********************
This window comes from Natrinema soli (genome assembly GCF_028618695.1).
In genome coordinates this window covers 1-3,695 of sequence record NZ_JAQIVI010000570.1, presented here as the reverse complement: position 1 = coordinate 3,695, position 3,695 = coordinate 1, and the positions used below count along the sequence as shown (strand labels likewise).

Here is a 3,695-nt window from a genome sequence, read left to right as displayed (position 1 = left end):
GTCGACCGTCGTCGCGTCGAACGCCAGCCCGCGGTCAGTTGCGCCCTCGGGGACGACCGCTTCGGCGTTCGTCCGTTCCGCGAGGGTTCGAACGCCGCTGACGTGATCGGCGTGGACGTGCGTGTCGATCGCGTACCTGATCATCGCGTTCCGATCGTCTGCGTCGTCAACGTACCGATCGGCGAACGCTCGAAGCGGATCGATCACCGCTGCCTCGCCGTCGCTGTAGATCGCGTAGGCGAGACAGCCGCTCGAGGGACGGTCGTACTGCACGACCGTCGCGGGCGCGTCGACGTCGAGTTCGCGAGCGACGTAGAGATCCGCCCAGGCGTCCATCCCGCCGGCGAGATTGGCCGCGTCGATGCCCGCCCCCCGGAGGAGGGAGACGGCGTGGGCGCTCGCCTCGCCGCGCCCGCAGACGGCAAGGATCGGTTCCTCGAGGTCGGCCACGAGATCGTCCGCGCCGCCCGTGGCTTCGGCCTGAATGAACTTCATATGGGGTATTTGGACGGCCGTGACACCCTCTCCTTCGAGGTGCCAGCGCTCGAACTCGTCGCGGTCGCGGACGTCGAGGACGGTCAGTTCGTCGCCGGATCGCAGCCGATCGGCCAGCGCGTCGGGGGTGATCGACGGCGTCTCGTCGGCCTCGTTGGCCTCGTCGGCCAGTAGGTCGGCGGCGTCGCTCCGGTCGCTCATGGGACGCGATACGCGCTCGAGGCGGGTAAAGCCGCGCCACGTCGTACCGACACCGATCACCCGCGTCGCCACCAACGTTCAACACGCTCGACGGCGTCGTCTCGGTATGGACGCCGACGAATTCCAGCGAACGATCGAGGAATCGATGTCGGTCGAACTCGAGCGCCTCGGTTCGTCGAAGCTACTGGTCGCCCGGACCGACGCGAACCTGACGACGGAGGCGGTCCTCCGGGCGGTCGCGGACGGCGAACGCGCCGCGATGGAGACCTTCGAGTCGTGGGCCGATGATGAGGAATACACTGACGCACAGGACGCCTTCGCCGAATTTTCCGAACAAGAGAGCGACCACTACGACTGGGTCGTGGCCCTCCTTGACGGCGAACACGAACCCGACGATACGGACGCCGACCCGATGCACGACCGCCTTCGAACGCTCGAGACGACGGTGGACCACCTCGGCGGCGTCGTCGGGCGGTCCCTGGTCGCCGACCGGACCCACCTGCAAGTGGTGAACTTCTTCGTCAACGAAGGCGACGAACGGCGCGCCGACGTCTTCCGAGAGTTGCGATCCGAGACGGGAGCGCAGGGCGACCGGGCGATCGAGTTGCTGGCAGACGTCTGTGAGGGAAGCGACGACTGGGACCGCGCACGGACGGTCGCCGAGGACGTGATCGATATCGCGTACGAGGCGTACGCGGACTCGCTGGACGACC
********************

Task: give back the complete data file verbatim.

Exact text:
This window comes from Natrinema soli (genome assembly GCF_028618695.1).
In genome coordinates this window covers 1-3,695 of sequence record NZ_JAQIVI010000570.1, presented here as the reverse complement: position 1 = coordinate 3,695, position 3,695 = coordinate 1, and the positions used below count along the sequence as shown (strand labels likewise).

Here is a 3,695-nt window from a genome sequence, read left to right as displayed (position 1 = left end):
GTCGACCGTCGTCGCGTCGAACGCCAGCCCGCGGTCAGTTGCGCCCTCGGGGACGACCGCTTCGGCGTTCGTCCGTTCCGCGAGGGTTCGAACGCCGCTGACGTGATCGGCGTGGACGTGCGTGTCGATCGCGTACCTGATCATCGCGTTCCGATCGTCTGCGTCGTCAACGTACCGATCGGCGAACGCTCGAAGCGGATCGATCACCGCTGCCTCGCCGTCGCTGTAGATCGCGTAGGCGAGACAGCCGCTCGAGGGACGGTCGTACTGCACGACCGTCGCGGGCGCGTCGACGTCGAGTTCGCGAGCGACGTAGAGATCCGCCCAGGCGTCCATCCCGCCGGCGAGATTGGCCGCGTCGATGCCCGCCCCCCGGAGGAGGGAGACGGCGTGGGCGCTCGCCTCGCCGCGCCCGCAGACGGCAAGGATCGGTTCCTCGAGGTCGGCCACGAGATCGTCCGCGCCGCCCGTGGCTTCGGCCTGAATGAACTTCATATGGGGTATTTGGACGGCCGTGACACCCTCTCCTTCGAGGTGCCAGCGCTCGAACTCGTCGCGGTCGCGGACGTCGAGGACGGTCAGTTCGTCGCCGGATCGCAGCCGATCGGCCAGCGCGTCGGGGGTGATCGACGGCGTCTCGTCGGCCTCGTTGGCCTCGTCGGCCAGTAGGTCGGCGGCGTCGCTCCGGTCGCTCATGGGACGCGATACGCGCTCGAGGCGGGTAAAGCCGCGCCACGTCGTACCGACACCGATCACCCGCGTCGCCACCAACGTTCAACACGCTCGACGGCGTCGTCTCGGTATGGACGCCGACGAATTCCAGCGAACGATCGAGGAATCGATGTCGGTCGAACTCGAGCGCCTCGGTTCGTCGAAGCTACTGGTCGCCCGGACCGACGCGAACCTGACGACGGAGGCGGTCCTCCGGGCGGTCGCGGACGGCGAACGCGCCGCGATGGAGACCTTCGAGTCGTGGGCCGATGATGAGGAATACACTGACGCACAGGACGCCTTCGCCGAATTTTCCGAACAAGAGAGCGACCACTACGACTGGGTCGTGGCCCTCCTTGACGGCGAACACGAACCCGACGATACGGACGCCGACCCGATGCACGACCGCCTTCGAACGCTCGAGACGACGGTGGACCACCTCGGCGGCGTCGTCGGGCGGTCCCTGGTCGCCGACCGGACCCACCTGCAAGTGGTGAACTTCTTCGTCAACGAAGGCGACGAACGGCGCGCCGACGTCTTCCGAGAGTTGCGATCCGAGACGGGAGCGCAGGGCGACCGGGCGATCGAGTTGCTGGCAGACGTCTGTGAGGGAAGCGACGACTGGGACCGCGCACGGACGGTCGCCGAGGACGTGATCGATATCGCGTACGAGGCGTACGCGGACTCGCTGGACGACC